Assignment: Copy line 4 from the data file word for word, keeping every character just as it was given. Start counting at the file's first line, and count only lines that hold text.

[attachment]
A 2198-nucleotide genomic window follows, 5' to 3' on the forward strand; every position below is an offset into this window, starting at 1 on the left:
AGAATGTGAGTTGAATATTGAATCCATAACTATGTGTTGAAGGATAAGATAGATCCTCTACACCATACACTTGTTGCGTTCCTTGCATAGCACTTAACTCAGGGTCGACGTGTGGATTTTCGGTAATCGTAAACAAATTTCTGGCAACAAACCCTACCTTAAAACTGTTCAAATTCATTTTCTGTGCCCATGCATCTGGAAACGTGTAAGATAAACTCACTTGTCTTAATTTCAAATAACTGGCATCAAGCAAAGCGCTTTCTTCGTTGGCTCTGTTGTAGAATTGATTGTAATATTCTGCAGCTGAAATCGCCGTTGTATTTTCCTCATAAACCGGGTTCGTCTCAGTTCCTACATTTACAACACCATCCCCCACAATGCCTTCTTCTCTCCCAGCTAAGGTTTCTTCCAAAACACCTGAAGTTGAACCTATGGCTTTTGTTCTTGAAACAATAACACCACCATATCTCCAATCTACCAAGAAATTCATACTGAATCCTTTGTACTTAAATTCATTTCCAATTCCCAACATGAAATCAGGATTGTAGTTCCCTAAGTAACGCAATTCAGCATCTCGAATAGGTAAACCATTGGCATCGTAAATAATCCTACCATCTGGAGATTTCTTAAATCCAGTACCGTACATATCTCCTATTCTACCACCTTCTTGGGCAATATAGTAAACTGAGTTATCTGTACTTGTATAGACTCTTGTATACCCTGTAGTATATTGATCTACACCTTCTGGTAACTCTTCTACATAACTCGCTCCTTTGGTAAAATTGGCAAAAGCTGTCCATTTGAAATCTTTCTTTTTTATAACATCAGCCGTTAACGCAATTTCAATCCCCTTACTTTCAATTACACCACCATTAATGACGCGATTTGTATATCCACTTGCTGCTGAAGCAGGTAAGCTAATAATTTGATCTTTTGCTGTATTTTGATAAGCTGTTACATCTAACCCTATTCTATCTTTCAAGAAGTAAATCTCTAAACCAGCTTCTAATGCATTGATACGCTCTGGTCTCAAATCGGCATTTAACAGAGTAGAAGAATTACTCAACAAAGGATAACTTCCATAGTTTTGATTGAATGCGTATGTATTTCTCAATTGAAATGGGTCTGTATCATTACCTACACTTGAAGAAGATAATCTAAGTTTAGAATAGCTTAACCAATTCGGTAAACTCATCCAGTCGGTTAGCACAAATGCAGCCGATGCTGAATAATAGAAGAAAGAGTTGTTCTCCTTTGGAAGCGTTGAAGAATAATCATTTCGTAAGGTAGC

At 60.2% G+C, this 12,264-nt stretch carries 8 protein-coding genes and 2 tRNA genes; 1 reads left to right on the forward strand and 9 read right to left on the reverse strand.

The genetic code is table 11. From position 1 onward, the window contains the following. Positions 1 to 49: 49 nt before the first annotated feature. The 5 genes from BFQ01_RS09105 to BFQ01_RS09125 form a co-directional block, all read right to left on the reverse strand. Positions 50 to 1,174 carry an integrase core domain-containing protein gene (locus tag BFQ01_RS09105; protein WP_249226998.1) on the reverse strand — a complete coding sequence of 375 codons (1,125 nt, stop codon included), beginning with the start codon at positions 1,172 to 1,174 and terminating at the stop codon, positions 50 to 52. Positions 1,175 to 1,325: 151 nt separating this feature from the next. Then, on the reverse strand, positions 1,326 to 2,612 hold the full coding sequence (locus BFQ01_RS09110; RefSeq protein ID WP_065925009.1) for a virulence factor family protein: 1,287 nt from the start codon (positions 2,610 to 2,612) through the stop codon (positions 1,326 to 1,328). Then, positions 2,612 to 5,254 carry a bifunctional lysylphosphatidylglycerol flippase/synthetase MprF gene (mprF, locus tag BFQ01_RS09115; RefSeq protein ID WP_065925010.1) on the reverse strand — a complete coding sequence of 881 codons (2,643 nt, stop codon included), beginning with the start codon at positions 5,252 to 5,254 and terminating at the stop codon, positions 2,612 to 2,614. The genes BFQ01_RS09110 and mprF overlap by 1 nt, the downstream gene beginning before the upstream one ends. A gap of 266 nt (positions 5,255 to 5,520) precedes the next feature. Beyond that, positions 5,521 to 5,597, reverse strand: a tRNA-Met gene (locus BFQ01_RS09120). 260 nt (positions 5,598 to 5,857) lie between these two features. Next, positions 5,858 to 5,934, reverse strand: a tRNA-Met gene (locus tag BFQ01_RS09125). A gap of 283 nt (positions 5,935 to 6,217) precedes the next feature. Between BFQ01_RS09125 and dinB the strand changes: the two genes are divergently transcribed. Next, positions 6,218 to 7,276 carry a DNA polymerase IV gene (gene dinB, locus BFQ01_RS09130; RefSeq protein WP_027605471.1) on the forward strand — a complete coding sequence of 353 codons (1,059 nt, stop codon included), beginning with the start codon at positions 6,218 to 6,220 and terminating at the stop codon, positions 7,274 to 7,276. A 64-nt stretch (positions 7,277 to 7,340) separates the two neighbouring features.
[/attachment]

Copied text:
The genetic code is table 11. From position 1 onward, the window contains the following. Positions 1 to 49: 49 nt before the first annotated feature. The 5 genes from BFQ01_RS09105 to BFQ01_RS09125 form a co-directional block, all read right to left on the reverse strand. Positions 50 to 1,174 carry an integrase core domain-containing protein gene (locus tag BFQ01_RS09105; protein WP_249226998.1) on the reverse strand — a complete coding sequence of 375 codons (1,125 nt, stop codon included), beginning with the start codon at positions 1,172 to 1,174 and terminating at the stop codon, positions 50 to 52. Positions 1,175 to 1,325: 151 nt separating this feature from the next. Then, on the reverse strand, positions 1,326 to 2,612 hold the full coding sequence (locus BFQ01_RS09110; RefSeq protein ID WP_065925009.1) for a virulence factor family protein: 1,287 nt from the start codon (positions 2,610 to 2,612) through the stop codon (positions 1,326 to 1,328). Then, positions 2,612 to 5,254 carry a bifunctional lysylphosphatidylglycerol flippase/synthetase MprF gene (mprF, locus tag BFQ01_RS09115; RefSeq protein ID WP_065925010.1) on the reverse strand — a complete coding sequence of 881 codons (2,643 nt, stop codon included), beginning with the start codon at positions 5,252 to 5,254 and terminating at the stop codon, positions 2,612 to 2,614. The genes BFQ01_RS09110 and mprF overlap by 1 nt, the downstream gene beginning before the upstream one ends. A gap of 266 nt (positions 5,255 to 5,520) precedes the next feature. Beyond that, positions 5,521 to 5,597, reverse strand: a tRNA-Met gene (locus BFQ01_RS09120). 260 nt (positions 5,598 to 5,857) lie between these two features. Next, positions 5,858 to 5,934, reverse strand: a tRNA-Met gene (locus tag BFQ01_RS09125). A gap of 283 nt (positions 5,935 to 6,217) precedes the next feature. Between BFQ01_RS09125 and dinB the strand changes: the two genes are divergently transcribed. Next, positions 6,218 to 7,276 carry a DNA polymerase IV gene (gene dinB, locus BFQ01_RS09130; RefSeq protein WP_027605471.1) on the forward strand — a complete coding sequence of 353 codons (1,059 nt, stop codon included), beginning with the start codon at positions 6,218 to 6,220 and terminating at the stop codon, positions 7,274 to 7,276. A 64-nt stretch (positions 7,277 to 7,340) separates the two neighbouring features.